The first video clip is mind blowing. Trying to imagine the lava spewing hour after hour, 24/7 is something I have trouble comprehending.

Cheers,

Pete

.

Hello Pete, Thanks for sharing your experience.

Free PDF: Fuel Gas From Cow Dung

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Fuel Gas From Cow Dung was dedicated to the millions of villagers in the Himalayan kingdom of Nepal whose need for fuel as been the author’s sole reason for writing it. With that Dedication to third world energy resources, you know it is a CD3WD document. About the Author: “Rev. Saubolle is the pioneer of biogas in Nepal. His oil drum plant, built in 1960 at St. Xavier’s School in Godavari, twenty kilometers south-east of Kathmandu, was used for boiling tea, which “Father” offered to his guests. The biogas plant offered brilliant demonstration of fuel from waste long ‘before it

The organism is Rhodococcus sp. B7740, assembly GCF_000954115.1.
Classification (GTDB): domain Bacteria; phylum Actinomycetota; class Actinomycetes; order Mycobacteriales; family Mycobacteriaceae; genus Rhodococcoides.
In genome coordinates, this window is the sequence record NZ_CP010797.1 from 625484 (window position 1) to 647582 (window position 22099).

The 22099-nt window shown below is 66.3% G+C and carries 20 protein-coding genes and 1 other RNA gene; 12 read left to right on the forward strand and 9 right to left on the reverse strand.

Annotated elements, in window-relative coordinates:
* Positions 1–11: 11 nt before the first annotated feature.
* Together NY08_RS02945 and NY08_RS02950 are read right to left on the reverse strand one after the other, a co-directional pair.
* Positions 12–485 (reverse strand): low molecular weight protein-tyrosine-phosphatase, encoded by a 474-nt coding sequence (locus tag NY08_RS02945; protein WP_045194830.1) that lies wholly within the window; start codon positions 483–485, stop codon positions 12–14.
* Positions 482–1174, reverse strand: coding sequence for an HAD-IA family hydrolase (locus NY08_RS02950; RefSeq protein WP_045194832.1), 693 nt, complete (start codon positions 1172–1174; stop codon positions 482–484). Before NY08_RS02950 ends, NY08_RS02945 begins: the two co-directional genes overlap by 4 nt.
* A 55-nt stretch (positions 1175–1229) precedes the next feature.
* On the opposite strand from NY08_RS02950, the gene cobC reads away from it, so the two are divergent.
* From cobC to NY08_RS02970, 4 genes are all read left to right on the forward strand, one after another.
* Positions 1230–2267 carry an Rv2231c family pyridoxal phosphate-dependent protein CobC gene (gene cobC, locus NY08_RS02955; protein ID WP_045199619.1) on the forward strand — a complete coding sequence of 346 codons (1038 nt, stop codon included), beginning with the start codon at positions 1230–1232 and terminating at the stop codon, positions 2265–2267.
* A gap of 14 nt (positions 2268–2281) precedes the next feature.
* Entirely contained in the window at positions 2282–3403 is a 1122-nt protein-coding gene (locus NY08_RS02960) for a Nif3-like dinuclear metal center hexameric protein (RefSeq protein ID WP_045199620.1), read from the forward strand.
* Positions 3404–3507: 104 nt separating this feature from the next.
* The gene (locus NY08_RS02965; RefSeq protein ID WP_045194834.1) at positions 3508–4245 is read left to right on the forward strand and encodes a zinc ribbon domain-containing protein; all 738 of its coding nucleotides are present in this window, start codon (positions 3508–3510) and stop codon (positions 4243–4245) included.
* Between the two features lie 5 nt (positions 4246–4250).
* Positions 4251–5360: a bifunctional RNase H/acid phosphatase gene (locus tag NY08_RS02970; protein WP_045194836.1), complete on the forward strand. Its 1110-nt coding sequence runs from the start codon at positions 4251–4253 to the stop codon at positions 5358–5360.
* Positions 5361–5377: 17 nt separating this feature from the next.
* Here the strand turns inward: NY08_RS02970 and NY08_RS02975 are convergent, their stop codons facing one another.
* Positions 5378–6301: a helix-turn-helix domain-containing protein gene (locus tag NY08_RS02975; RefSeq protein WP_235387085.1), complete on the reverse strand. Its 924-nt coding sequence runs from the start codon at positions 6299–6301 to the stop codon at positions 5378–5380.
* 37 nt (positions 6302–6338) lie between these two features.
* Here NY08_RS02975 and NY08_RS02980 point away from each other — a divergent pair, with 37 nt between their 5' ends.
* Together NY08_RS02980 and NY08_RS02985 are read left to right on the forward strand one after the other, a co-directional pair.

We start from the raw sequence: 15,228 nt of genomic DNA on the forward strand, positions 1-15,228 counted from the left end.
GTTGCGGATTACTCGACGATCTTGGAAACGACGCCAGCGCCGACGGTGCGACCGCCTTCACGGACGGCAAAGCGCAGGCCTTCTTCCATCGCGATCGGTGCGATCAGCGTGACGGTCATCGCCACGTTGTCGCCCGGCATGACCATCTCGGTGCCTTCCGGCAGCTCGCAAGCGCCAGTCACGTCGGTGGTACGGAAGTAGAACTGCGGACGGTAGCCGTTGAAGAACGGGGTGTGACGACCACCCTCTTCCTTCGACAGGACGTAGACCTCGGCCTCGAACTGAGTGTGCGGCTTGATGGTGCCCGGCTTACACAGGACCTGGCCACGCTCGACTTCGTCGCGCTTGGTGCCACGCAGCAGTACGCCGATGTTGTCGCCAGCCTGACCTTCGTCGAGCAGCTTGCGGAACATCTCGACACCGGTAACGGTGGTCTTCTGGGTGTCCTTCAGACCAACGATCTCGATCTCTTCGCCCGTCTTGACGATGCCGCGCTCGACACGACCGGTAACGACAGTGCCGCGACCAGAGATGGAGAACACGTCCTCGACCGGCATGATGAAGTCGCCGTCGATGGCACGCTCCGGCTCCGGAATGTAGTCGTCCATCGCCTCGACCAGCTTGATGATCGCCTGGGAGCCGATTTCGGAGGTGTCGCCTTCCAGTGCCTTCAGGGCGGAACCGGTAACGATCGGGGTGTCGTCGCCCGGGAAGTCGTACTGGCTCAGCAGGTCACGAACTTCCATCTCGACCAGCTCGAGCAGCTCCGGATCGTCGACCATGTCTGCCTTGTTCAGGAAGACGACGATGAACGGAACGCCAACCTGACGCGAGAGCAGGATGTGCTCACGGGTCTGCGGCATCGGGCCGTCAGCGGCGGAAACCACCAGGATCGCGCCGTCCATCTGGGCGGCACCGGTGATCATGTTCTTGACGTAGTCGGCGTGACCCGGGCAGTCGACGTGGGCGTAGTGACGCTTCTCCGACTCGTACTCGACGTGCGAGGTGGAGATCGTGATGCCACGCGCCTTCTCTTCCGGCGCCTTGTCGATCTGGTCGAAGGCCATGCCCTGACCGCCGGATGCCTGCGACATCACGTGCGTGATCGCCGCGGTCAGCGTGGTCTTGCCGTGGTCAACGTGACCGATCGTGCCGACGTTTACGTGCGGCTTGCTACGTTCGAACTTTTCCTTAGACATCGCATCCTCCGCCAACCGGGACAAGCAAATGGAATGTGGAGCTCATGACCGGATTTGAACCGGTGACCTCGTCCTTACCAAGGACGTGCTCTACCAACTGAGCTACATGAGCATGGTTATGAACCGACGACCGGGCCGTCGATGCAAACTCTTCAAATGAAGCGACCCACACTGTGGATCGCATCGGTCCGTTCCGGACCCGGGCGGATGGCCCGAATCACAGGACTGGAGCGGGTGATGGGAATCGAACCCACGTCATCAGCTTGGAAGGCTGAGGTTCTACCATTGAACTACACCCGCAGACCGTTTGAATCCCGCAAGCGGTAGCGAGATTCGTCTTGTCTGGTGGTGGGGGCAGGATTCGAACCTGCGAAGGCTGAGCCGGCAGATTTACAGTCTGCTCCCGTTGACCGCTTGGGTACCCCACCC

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Hawaii Volcano Update June 8 — After the Calm, Another Swarm, then another 5+

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After yesterdays “calm day”, the 2 to 3 range EQ started ramping up into a swarm, and then almost an
EQ every minute…..then early in the morning, another 5 plus.

This one was just 5.2, so it broke the trend of every increasing “big ones”.

After the big one, the EQ drops to about 1 per hour instead of 1 per minute.   Look at the time stamps on the subsequent EQ

USGS 0060818

 Here is a nifty livestream with a split view showing the Caldera (which is collapsing like a son a gun) and a down slope view showing amazing fountaining.

Guide to Wild Foods

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WHY I WROTE MY BOOKS:
Guide to Wild Foods and Useful Plants